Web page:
Spring Concert features old and new:

Members of the Pend Oreille Chorale and Orchestra range from 13-96 years

By Jodi Rawson
Reader Contributor

“First of all, we have to appreciate what the Reiners do,” said Charlie Glock, who has lived in Sandpoint since 1989. “It’s an amazing gift to the community that they have been doing all of these years, without any compensation.”

Glock began singing in the Pend Oreille Choral when Mark and Caren Reiner started the group in 1994.

Charlie Glock reminiscing about his performances at Carnegie Hall. Photo by Jodi Rawson.

Charlie Glock reminiscing about his performances at Carnegie Hall. Photo by Jodi Rawson.

Glock was born in 1919 in New York. While the community choir is filled with elders, nobody is near Glock’s age of 96.  Many of us watch in awe as he skillfully parks his car and walks with fine posture to practice once or twice a week.  He loves to sing and has been an active choir member since college, singing in the “NYU glee club, the Boston University glee club and the New York Oratorical society…  so I have sung three times at Carnegie hall, which is not very usual,” he says with a sly grin.

Glock’s favorite piece is “no doubt, ‘Handle’s Messiah’,” which he has performed several times. The choir is scheduled to begin practicing his favorite piece this Autumn for the upcoming winter concert.

On the other side of the equation, Max Reed just turned 13 years old on his last day of seventh grade at Sandpoint Middle School. He excels in school, getting good grades and playing clarinet in the school band. Violin is the instrument that he is most invested in, however, but the school band doesn’t offer this. As a result he is a member of the following three orchestras: the open orchestra with the Music Conservatory of Sandpoint (as a helper), the advanced chamber orchestra with the MCS, and the very, very advanced “Reiner’s Orchestra,” where he is the youngest member.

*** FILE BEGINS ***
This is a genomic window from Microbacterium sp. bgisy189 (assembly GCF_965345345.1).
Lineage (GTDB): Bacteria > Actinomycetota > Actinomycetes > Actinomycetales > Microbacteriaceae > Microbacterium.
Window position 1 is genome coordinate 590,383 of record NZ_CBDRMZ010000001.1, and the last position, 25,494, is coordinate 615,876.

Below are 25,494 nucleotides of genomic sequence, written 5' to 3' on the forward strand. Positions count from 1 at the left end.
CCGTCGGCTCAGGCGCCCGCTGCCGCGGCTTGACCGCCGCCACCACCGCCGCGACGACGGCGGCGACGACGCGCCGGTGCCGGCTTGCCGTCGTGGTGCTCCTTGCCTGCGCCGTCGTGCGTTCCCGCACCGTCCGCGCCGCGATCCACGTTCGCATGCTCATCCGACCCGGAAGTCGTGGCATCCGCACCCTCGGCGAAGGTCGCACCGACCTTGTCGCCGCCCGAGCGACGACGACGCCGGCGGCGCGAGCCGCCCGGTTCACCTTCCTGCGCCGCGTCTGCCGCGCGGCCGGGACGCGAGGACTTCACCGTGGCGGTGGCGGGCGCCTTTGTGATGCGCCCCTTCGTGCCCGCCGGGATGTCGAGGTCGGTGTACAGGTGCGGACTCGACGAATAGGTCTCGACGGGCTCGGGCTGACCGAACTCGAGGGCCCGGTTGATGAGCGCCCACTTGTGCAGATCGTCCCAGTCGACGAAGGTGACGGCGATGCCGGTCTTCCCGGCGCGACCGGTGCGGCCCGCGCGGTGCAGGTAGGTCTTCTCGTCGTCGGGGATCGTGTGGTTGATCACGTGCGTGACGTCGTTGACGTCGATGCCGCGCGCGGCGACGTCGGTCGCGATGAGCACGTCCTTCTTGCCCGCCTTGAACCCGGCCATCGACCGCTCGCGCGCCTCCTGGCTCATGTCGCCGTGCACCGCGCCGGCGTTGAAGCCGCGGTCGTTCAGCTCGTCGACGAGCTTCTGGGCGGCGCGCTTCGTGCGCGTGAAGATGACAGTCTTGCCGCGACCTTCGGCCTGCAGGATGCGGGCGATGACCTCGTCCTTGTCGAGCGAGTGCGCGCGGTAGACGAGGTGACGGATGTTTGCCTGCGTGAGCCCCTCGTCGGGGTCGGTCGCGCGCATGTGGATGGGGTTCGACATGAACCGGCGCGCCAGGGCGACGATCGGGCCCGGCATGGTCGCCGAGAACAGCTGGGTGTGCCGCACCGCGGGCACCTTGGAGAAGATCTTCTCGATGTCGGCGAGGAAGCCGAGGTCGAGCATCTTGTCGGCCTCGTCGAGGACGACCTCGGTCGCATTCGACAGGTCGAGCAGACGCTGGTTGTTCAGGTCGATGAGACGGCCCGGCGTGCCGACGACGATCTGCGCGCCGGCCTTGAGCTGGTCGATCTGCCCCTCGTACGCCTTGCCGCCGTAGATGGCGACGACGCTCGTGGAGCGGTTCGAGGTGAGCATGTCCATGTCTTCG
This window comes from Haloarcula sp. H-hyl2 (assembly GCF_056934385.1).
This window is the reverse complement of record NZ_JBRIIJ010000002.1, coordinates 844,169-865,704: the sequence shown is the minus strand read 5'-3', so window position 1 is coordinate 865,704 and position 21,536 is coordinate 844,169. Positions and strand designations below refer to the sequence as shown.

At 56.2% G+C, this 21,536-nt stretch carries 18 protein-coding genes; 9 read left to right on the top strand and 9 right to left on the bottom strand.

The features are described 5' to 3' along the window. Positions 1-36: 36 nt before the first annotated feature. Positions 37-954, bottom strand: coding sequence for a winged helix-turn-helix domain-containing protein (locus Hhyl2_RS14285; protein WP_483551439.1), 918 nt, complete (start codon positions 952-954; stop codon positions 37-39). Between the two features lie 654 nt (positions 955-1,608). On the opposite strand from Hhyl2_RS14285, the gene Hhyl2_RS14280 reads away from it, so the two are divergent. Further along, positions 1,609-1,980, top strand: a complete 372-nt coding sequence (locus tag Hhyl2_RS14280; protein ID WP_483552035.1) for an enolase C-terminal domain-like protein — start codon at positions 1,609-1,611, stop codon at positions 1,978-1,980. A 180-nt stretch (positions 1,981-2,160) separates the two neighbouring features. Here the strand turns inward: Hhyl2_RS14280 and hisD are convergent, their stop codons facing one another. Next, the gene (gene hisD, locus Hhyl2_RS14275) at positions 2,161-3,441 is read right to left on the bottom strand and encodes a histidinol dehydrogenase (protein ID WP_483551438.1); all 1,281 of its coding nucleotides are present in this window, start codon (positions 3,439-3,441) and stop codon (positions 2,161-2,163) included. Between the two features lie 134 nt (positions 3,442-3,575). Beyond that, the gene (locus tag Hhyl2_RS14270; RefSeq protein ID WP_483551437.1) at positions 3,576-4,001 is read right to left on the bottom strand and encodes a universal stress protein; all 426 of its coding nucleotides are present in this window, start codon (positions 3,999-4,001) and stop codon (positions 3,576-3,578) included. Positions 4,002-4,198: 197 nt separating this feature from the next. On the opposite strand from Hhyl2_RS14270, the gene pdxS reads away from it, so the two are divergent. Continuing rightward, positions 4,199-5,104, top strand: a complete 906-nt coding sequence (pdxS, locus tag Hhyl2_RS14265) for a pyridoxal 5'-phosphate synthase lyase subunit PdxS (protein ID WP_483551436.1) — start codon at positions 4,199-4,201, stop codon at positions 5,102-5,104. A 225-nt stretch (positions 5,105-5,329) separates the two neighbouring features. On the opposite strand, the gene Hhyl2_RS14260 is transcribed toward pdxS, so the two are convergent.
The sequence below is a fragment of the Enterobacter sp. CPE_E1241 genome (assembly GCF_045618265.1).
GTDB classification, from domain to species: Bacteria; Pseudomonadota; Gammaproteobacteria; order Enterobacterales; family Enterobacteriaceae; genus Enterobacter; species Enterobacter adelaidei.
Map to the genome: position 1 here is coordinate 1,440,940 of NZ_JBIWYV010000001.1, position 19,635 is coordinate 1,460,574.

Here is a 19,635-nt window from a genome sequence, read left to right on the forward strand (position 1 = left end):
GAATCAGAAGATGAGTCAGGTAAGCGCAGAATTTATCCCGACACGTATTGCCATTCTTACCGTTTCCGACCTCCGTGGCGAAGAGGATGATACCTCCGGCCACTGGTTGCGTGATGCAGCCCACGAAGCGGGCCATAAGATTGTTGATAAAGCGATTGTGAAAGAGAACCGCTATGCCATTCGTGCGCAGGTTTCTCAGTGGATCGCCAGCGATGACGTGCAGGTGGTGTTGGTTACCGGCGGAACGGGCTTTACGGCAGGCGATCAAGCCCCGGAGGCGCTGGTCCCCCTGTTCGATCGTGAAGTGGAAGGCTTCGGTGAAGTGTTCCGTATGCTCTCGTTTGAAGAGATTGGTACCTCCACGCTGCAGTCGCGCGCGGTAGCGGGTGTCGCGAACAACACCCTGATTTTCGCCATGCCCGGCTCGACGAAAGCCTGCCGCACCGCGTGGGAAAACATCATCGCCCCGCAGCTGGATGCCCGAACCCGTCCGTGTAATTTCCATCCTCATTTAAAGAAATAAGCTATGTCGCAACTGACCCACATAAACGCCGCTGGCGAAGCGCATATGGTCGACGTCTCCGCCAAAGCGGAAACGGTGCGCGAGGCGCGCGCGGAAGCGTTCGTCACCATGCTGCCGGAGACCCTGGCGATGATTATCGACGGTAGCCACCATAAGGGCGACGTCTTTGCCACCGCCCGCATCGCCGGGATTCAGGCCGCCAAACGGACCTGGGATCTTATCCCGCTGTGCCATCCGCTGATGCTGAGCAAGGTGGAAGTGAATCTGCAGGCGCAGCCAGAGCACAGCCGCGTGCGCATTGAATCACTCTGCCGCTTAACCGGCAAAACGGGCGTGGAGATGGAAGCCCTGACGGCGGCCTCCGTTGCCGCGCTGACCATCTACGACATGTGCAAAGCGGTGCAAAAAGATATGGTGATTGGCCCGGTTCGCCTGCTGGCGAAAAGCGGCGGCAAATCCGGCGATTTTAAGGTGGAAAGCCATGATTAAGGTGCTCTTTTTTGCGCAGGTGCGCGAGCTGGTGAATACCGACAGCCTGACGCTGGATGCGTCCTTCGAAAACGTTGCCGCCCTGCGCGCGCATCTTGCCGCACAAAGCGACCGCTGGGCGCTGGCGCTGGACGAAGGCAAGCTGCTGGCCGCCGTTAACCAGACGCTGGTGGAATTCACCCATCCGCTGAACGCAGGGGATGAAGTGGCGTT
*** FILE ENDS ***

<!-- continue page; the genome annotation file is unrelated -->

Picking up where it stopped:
Max Reed’s pleasure in classical music is contagious.Photo by Jodi Rawson.

Max Reed’s pleasure in classical music is contagious.Photo by Jodi Rawson.

Reed has been playing the violin since he was seven years old, beginning two years after his older sister, Nichol, began. Nichol Reed just received the local Distinguished Young Woman Award and is a great inspiration to Max. Both of them study violin under Ruth Klinginsmith, co-founder of the Music Conservatory, and they are very fond of her style and teaching methods.

When asked what his favorite piece in this spring concert was, Reed replied, “I like the Mozart,” but his sister looked at him with big eyes.

“Really?,” she asked as though he were a little crazy, “What about the Schubert piece?”

This began a classical quibble—a rather comical disagreement between musical siblings.

The Pend Orielle Choral and Orchestra features the young and the old (and all of those in between) performing June 17 at 7 p.m. and June 19 at 3 p.m. Both performances will take place at the First Lutheran church, 526 S. Olive St.

Our members attend all sorts of different churches or none at all, but we gather to become one, practicing and performing at generous church host locations. We are performing part of Mozart’s final composition, “The Requiem,” as well as a piece written by Mark Reiner himself, so the compositions themselves vary a great deal in age and style. As always, this concert is free and open for all to come listen and be uplifted.

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